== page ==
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We Should Expect Better: Writing

We live in the age of the story. Mankind, since the dawn of human civilisation, has been host to an ever evolving and changing form of make believe, the narrative. Over hundreds of thousands of years we have refined and perfected our story telling ability to what is now considered an art form. We evolve and change and adapt our art, as it is now considered to fit into different forms; written medium, mass printed medium, dramatic medium, visual medium, audiovisual medium, visual printed medium and most recently interactive medium.

To write a decent, if not original story is not difficult, it just takes time. You have to understand that there are essentially three parts to a story; a beginning, a middle and an end. The beginning sets up the conflict and emotional connections for the players. The middle heightens the conflict, danger and panic and ends on a critical moment. The end uses the critical moment to drive the player towards the source of the situation and deal with it directly. The plot should have a logical flow of one event to the other utilising the basic and unastounding concept of cause and effect. Don�t randomly introduce characters objects or events that conveniently appear to solve the situation or save the day when their existence and place in the plot makes no sense. Also, it�s ok if the story doesn�t have a happy ending. Dialogue should sound exactly as how regular people should talk and emote and utilise uncommon phrases and patterns of speech to heighten the mood. Most of the time, people tend to speak candidly about something but often have a double meaning. The second meaning often is inconsequential or innocent rather than devious, secretive or malicious, but it�s still a double meaning nonetheless. Attempting to make a character edgy, dark, badass, or deliberately cool immediately results in something that just sounds stupid. Example, Nathan Drake works so well as a character because he is a likable, relatable human being, albeit in an extraordinary situation and profession. He�s cool because he is weathered and accustomed to his profession and not some icy dark anti hero like Lara Croft or forced superfly guy from the most recent Prince of Persia (the most offensively whitewashed QTE game ever made).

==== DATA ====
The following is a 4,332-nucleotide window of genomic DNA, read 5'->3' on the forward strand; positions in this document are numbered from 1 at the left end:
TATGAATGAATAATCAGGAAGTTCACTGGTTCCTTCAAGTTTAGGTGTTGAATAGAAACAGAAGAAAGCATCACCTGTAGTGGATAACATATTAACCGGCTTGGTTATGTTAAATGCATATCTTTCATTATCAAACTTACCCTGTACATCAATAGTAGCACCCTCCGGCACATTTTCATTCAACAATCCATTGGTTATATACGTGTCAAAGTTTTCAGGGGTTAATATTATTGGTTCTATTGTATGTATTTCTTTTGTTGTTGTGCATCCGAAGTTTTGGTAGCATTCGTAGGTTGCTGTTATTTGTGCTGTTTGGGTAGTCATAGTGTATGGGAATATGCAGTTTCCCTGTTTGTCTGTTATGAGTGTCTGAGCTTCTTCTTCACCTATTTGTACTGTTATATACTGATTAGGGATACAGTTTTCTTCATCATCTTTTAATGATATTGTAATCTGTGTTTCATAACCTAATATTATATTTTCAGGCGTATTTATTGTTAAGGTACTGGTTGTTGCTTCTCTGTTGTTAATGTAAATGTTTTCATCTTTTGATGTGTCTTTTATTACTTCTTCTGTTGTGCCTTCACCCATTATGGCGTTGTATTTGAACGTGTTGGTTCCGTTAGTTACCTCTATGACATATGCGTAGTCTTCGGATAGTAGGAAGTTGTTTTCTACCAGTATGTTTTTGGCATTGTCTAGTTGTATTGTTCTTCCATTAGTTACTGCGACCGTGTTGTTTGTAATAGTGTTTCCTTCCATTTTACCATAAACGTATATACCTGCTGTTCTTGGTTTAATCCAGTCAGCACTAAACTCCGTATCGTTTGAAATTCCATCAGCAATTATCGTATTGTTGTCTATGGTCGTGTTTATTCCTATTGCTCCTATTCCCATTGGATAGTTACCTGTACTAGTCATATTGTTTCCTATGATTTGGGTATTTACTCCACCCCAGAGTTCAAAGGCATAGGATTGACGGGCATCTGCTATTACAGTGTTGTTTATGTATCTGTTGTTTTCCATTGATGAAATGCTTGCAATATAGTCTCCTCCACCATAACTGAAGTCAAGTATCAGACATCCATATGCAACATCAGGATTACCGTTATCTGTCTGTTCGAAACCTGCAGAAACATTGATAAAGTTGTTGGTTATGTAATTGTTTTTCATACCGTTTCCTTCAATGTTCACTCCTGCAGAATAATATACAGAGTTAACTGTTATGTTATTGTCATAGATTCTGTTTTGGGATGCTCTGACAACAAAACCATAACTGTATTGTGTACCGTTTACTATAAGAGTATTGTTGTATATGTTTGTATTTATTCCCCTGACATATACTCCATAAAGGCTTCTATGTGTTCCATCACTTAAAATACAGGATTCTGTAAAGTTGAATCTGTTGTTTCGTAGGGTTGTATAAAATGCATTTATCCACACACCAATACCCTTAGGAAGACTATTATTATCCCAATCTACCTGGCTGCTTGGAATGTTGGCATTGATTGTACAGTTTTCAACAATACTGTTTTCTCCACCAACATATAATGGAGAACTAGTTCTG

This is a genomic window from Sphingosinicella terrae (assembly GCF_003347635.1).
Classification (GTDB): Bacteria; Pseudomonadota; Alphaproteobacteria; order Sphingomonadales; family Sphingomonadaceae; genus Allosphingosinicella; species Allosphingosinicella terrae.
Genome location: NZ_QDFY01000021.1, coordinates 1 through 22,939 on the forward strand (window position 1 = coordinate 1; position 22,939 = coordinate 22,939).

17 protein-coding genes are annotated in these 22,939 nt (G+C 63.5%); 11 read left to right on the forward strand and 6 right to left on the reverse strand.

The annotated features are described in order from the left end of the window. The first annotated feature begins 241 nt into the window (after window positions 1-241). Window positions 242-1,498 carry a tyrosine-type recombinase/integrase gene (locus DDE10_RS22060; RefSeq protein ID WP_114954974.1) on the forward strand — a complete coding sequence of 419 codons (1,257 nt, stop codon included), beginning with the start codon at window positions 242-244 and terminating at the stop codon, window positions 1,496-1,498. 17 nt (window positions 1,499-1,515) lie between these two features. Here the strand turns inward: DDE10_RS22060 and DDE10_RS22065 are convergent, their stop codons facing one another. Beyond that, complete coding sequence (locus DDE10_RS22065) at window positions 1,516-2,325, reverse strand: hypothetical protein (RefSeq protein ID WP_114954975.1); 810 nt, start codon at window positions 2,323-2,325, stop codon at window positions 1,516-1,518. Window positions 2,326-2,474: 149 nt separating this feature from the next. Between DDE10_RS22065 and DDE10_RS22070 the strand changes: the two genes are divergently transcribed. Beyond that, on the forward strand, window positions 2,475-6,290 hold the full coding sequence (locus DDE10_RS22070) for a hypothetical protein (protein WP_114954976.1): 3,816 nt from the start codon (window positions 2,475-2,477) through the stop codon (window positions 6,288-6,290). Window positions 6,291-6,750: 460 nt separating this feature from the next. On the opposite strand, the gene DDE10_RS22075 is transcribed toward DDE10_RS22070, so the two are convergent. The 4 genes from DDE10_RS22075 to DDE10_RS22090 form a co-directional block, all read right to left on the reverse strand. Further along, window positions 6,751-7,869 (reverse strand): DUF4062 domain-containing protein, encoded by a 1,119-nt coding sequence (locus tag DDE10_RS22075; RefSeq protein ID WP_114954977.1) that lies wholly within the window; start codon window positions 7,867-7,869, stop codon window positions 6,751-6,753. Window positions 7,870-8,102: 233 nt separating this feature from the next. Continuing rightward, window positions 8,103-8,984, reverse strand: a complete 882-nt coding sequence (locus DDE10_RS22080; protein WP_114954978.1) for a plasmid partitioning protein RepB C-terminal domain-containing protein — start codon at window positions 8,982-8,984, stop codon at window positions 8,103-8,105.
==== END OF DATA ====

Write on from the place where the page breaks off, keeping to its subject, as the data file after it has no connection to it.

But for all my complaining and attempting to reason away my and hopefully many others� dissatisfaction with terrible game narratives, I know that this will never make a difference. People unquestioningly buy what�s popular and poorly written, the morons keep making money and the cycle of submediocrity inevitably starts again. I can beat and scream and even attempt to defy them by modding and becoming a writer myself. Nobody pays for their ineptitude and nobody ever learns. People may argue with this statement but this is just how I feel about games nowadays.
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About Bugsportone of us since 12:52 PM on 11.08.2007